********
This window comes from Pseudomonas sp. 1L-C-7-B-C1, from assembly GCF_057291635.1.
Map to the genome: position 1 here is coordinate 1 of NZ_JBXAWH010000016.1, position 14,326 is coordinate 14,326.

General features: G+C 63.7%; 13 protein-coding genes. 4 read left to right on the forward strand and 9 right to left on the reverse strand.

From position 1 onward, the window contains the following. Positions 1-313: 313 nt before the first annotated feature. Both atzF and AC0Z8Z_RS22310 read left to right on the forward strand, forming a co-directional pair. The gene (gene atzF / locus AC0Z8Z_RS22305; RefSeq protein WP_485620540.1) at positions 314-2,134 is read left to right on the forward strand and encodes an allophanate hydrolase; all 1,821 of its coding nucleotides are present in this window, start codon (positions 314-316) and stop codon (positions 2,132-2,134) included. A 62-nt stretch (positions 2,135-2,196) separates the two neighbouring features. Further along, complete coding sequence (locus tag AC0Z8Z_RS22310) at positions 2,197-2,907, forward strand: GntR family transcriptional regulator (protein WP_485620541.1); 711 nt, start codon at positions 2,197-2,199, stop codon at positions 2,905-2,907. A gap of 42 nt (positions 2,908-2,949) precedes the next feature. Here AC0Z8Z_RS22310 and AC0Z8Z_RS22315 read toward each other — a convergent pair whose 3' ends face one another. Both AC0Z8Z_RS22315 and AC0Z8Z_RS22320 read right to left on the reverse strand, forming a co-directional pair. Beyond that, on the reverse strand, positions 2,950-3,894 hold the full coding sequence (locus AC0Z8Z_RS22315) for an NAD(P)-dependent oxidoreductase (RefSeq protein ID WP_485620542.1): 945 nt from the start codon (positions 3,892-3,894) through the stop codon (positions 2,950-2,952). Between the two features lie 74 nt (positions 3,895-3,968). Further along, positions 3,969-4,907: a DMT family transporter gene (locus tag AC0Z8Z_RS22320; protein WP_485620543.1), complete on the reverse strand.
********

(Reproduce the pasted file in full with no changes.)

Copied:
This window comes from Pseudomonas sp. 1L-C-7-B-C1, from assembly GCF_057291635.1.
Map to the genome: position 1 here is coordinate 1 of NZ_JBXAWH010000016.1, position 14,326 is coordinate 14,326.

General features: G+C 63.7%; 13 protein-coding genes. 4 read left to right on the forward strand and 9 right to left on the reverse strand.

From position 1 onward, the window contains the following. Positions 1-313: 313 nt before the first annotated feature. Both atzF and AC0Z8Z_RS22310 read left to right on the forward strand, forming a co-directional pair. The gene (gene atzF / locus AC0Z8Z_RS22305; RefSeq protein WP_485620540.1) at positions 314-2,134 is read left to right on the forward strand and encodes an allophanate hydrolase; all 1,821 of its coding nucleotides are present in this window, start codon (positions 314-316) and stop codon (positions 2,132-2,134) included. A 62-nt stretch (positions 2,135-2,196) separates the two neighbouring features. Further along, complete coding sequence (locus tag AC0Z8Z_RS22310) at positions 2,197-2,907, forward strand: GntR family transcriptional regulator (protein WP_485620541.1); 711 nt, start codon at positions 2,197-2,199, stop codon at positions 2,905-2,907. A gap of 42 nt (positions 2,908-2,949) precedes the next feature. Here AC0Z8Z_RS22310 and AC0Z8Z_RS22315 read toward each other — a convergent pair whose 3' ends face one another. Both AC0Z8Z_RS22315 and AC0Z8Z_RS22320 read right to left on the reverse strand, forming a co-directional pair. Beyond that, on the reverse strand, positions 2,950-3,894 hold the full coding sequence (locus AC0Z8Z_RS22315) for an NAD(P)-dependent oxidoreductase (RefSeq protein ID WP_485620542.1): 945 nt from the start codon (positions 3,892-3,894) through the stop codon (positions 2,950-2,952). Between the two features lie 74 nt (positions 3,895-3,968). Further along, positions 3,969-4,907: a DMT family transporter gene (locus tag AC0Z8Z_RS22320; protein WP_485620543.1), complete on the reverse strand.